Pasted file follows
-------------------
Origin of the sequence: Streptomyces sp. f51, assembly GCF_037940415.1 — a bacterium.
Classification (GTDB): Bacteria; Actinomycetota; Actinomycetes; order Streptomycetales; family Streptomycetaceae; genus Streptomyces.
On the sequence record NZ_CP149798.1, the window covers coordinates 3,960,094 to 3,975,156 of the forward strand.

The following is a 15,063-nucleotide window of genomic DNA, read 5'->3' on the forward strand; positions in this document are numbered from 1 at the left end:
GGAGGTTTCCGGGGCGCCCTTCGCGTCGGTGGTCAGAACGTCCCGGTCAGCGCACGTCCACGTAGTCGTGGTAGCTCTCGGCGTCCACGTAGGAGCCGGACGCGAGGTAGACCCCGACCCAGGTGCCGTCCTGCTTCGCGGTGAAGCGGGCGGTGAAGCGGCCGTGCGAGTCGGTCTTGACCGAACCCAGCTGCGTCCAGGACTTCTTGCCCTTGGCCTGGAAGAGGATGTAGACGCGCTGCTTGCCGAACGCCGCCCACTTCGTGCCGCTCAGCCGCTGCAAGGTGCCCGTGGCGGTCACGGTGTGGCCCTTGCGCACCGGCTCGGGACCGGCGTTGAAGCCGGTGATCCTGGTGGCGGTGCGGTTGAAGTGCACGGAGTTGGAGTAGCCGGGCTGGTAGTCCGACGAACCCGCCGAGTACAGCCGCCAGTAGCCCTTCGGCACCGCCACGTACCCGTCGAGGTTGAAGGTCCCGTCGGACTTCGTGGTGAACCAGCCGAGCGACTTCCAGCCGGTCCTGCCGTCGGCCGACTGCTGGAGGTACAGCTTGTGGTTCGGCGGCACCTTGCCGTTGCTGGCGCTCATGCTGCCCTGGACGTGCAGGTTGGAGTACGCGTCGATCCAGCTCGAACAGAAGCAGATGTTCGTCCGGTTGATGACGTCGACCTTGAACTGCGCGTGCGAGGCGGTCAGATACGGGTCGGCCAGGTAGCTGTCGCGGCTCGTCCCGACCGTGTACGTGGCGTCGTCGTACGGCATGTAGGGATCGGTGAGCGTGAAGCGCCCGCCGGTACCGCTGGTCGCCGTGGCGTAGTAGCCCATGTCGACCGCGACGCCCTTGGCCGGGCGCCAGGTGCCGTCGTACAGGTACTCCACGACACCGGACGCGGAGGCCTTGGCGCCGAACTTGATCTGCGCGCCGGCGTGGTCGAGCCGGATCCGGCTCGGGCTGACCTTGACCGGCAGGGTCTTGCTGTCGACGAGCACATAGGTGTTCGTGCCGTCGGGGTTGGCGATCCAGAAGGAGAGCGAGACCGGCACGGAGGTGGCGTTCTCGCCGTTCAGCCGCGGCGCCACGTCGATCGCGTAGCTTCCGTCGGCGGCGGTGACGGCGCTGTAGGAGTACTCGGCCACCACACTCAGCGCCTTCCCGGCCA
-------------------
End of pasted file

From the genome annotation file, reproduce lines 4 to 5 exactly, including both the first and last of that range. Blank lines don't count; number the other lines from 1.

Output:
The following is a 15,063-nucleotide window of genomic DNA, read 5'->3' on the forward strand; positions in this document are numbered from 1 at the left end:
GGAGGTTTCCGGGGCGCCCTTCGCGTCGGTGGTCAGAACGTCCCGGTCAGCGCACGTCCACGTAGTCGTGGTAGCTCTCGGCGTCCACGTAGGAGCCGGACGCGAGGTAGACCCCGACCCAGGTGCCGTCCTGCTTCGCGGTGAAGCGGGCGGTGAAGCGGCCGTGCGAGTCGGTCTTGACCGAACCCAGCTGCGTCCAGGACTTCTTGCCCTTGGCCTGGAAGAGGATGTAGACGCGCTGCTTGCCGAACGCCGCCCACTTCGTGCCGCTCAGCCGCTGCAAGGTGCCCGTGGCGGTCACGGTGTGGCCCTTGCGCACCGGCTCGGGACCGGCGTTGAAGCCGGTGATCCTGGTGGCGGTGCGGTTGAAGTGCACGGAGTTGGAGTAGCCGGGCTGGTAGTCCGACGAACCCGCCGAGTACAGCCGCCAGTAGCCCTTCGGCACCGCCACGTACCCGTCGAGGTTGAAGGTCCCGTCGGACTTCGTGGTGAACCAGCCGAGCGACTTCCAGCCGGTCCTGCCGTCGGCCGACTGCTGGAGGTACAGCTTGTGGTTCGGCGGCACCTTGCCGTTGCTGGCGCTCATGCTGCCCTGGACGTGCAGGTTGGAGTACGCGTCGATCCAGCTCGAACAGAAGCAGATGTTCGTCCGGTTGATGACGTCGACCTTGAACTGCGCGTGCGAGGCGGTCAGATACGGGTCGGCCAGGTAGCTGTCGCGGCTCGTCCCGACCGTGTACGTGGCGTCGTCGTACGGCATGTAGGGATCGGTGAGCGTGAAGCGCCCGCCGGTACCGCTGGTCGCCGTGGCGTAGTAGCCCATGTCGACCGCGACGCCCTTGGCCGGGCGCCAGGTGCCGTCGTACAGGTACTCCACGACACCGGACGCGGAGGCCTTGGCGCCGAACTTGATCTGCGCGCCGGCGTGGTCGAGCCGGATCCGGCTCGGGCTGACCTTGACCGGCAGGGTCTTGCTGTCGACGAGCACATAGGTGTTCGTGCCGTCGGGGTTGGCGATCCAGAAGGAGAGCGAGACCGGCACGGAGGTGGCGTTCTCGCCGTTCAGCCGCGGCGCCACGTCGATCGCGTAGCTTCCGTCGGCGGCGGTGACGGCGCTGTAGGAGTACTCGGCCACCACACTCAGCGCCTTCCCGGCCA